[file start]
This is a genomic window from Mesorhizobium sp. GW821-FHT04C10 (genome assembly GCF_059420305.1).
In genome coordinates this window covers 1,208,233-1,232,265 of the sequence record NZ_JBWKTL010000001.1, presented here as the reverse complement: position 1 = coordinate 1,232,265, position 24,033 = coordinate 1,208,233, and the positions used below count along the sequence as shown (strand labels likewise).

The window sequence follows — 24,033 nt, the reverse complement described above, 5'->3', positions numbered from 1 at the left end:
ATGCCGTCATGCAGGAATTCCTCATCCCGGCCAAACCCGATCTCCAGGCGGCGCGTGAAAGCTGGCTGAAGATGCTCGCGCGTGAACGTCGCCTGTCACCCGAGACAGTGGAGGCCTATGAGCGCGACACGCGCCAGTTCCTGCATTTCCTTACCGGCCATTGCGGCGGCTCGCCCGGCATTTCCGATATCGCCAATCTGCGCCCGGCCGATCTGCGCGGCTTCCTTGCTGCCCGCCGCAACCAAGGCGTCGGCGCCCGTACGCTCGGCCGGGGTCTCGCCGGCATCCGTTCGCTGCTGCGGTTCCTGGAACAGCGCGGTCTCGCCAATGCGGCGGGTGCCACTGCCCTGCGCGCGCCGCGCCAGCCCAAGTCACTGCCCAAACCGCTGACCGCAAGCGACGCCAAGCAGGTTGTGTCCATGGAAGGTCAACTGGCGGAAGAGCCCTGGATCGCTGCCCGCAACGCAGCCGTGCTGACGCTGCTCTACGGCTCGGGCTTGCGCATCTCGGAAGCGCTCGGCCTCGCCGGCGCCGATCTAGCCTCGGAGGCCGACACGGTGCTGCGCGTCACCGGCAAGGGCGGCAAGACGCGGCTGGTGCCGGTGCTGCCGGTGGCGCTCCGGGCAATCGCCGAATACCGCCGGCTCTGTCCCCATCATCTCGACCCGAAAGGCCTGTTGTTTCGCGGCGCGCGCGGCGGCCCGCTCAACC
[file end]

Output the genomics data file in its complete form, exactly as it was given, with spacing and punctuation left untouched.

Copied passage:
This is a genomic window from Mesorhizobium sp. GW821-FHT04C10 (genome assembly GCF_059420305.1).
In genome coordinates this window covers 1,208,233-1,232,265 of the sequence record NZ_JBWKTL010000001.1, presented here as the reverse complement: position 1 = coordinate 1,232,265, position 24,033 = coordinate 1,208,233, and the positions used below count along the sequence as shown (strand labels likewise).

The window sequence follows — 24,033 nt, the reverse complement described above, 5'->3', positions numbered from 1 at the left end:
ATGCCGTCATGCAGGAATTCCTCATCCCGGCCAAACCCGATCTCCAGGCGGCGCGTGAAAGCTGGCTGAAGATGCTCGCGCGTGAACGTCGCCTGTCACCCGAGACAGTGGAGGCCTATGAGCGCGACACGCGCCAGTTCCTGCATTTCCTTACCGGCCATTGCGGCGGCTCGCCCGGCATTTCCGATATCGCCAATCTGCGCCCGGCCGATCTGCGCGGCTTCCTTGCTGCCCGCCGCAACCAAGGCGTCGGCGCCCGTACGCTCGGCCGGGGTCTCGCCGGCATCCGTTCGCTGCTGCGGTTCCTGGAACAGCGCGGTCTCGCCAATGCGGCGGGTGCCACTGCCCTGCGCGCGCCGCGCCAGCCCAAGTCACTGCCCAAACCGCTGACCGCAAGCGACGCCAAGCAGGTTGTGTCCATGGAAGGTCAACTGGCGGAAGAGCCCTGGATCGCTGCCCGCAACGCAGCCGTGCTGACGCTGCTCTACGGCTCGGGCTTGCGCATCTCGGAAGCGCTCGGCCTCGCCGGCGCCGATCTAGCCTCGGAGGCCGACACGGTGCTGCGCGTCACCGGCAAGGGCGGCAAGACGCGGCTGGTGCCGGTGCTGCCGGTGGCGCTCCGGGCAATCGCCGAATACCGCCGGCTCTGTCCCCATCATCTCGACCCGAAAGGCCTGTTGTTTCGCGGCGCGCGCGGCGGCCCGCTCAACC